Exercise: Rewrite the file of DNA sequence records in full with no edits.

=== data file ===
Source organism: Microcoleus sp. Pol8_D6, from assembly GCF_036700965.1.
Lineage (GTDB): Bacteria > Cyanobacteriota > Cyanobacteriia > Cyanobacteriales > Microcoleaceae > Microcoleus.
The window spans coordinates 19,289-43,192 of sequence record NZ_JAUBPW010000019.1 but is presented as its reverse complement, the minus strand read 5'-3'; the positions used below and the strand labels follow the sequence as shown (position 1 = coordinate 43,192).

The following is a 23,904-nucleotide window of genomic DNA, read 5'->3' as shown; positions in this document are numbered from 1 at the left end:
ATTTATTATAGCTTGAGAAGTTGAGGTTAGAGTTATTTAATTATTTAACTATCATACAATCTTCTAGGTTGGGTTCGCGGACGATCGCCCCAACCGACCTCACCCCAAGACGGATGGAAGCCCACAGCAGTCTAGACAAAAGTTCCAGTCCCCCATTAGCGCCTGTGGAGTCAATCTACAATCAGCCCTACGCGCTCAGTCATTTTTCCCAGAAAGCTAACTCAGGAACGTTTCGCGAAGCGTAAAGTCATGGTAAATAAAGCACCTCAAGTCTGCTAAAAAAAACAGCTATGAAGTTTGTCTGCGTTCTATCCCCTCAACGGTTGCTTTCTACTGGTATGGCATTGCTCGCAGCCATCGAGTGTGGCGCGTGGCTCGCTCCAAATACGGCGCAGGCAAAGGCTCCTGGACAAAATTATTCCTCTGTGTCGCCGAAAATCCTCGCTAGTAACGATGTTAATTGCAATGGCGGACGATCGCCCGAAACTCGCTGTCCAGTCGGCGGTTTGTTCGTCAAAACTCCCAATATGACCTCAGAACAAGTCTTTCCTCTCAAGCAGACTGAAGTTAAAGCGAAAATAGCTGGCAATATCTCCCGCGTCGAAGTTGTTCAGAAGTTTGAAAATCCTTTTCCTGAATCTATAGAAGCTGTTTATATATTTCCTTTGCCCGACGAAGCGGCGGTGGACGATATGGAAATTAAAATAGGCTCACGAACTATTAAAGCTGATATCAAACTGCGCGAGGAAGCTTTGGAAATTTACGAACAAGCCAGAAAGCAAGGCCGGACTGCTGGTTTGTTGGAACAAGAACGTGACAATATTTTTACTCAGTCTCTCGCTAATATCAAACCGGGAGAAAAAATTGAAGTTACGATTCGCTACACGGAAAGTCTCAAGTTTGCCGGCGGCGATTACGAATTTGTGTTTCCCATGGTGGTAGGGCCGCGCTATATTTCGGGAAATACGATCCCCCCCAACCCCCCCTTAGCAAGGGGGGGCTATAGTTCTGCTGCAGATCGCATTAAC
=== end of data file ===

Source organism: Microcoleus sp. Pol8_D6, from assembly GCF_036700965.1.
Lineage (GTDB): Bacteria > Cyanobacteriota > Cyanobacteriia > Cyanobacteriales > Microcoleaceae > Microcoleus.
The window spans coordinates 19,289-43,192 of sequence record NZ_JAUBPW010000019.1 but is presented as its reverse complement, the minus strand read 5'-3'; the positions used below and the strand labels follow the sequence as shown (position 1 = coordinate 43,192).

The following is a 23,904-nucleotide window of genomic DNA, read 5'->3' as shown; positions in this document are numbered from 1 at the left end:
ATTTATTATAGCTTGAGAAGTTGAGGTTAGAGTTATTTAATTATTTAACTATCATACAATCTTCTAGGTTGGGTTCGCGGACGATCGCCCCAACCGACCTCACCCCAAGACGGATGGAAGCCCACAGCAGTCTAGACAAAAGTTCCAGTCCCCCATTAGCGCCTGTGGAGTCAATCTACAATCAGCCCTACGCGCTCAGTCATTTTTCCCAGAAAGCTAACTCAGGAACGTTTCGCGAAGCGTAAAGTCATGGTAAATAAAGCACCTCAAGTCTGCTAAAAAAAACAGCTATGAAGTTTGTCTGCGTTCTATCCCCTCAACGGTTGCTTTCTACTGGTATGGCATTGCTCGCAGCCATCGAGTGTGGCGCGTGGCTCGCTCCAAATACGGCGCAGGCAAAGGCTCCTGGACAAAATTATTCCTCTGTGTCGCCGAAAATCCTCGCTAGTAACGATGTTAATTGCAATGGCGGACGATCGCCCGAAACTCGCTGTCCAGTCGGCGGTTTGTTCGTCAAAACTCCCAATATGACCTCAGAACAAGTCTTTCCTCTCAAGCAGACTGAAGTTAAAGCGAAAATAGCTGGCAATATCTCCCGCGTCGAAGTTGTTCAGAAGTTTGAAAATCCTTTTCCTGAATCTATAGAAGCTGTTTATATATTTCCTTTGCCCGACGAAGCGGCGGTGGACGATATGGAAATTAAAATAGGCTCACGAACTATTAAAGCTGATATCAAACTGCGCGAGGAAGCTTTGGAAATTTACGAACAAGCCAGAAAGCAAGGCCGGACTGCTGGTTTGTTGGAACAAGAACGTGACAATATTTTTACTCAGTCTCTCGCTAATATCAAACCGGGAGAAAAAATTGAAGTTACGATTCGCTACACGGAAAGTCTCAAGTTTGCCGGCGGCGATTACGAATTTGTGTTTCCCATGGTGGTAGGGCCGCGCTATATTTCGGGAAATACGATCCCCCCCAACCCCCCCTTAGCAAGGGGGGGCTATAGTTCTGCTGCAGATCGCATTAAC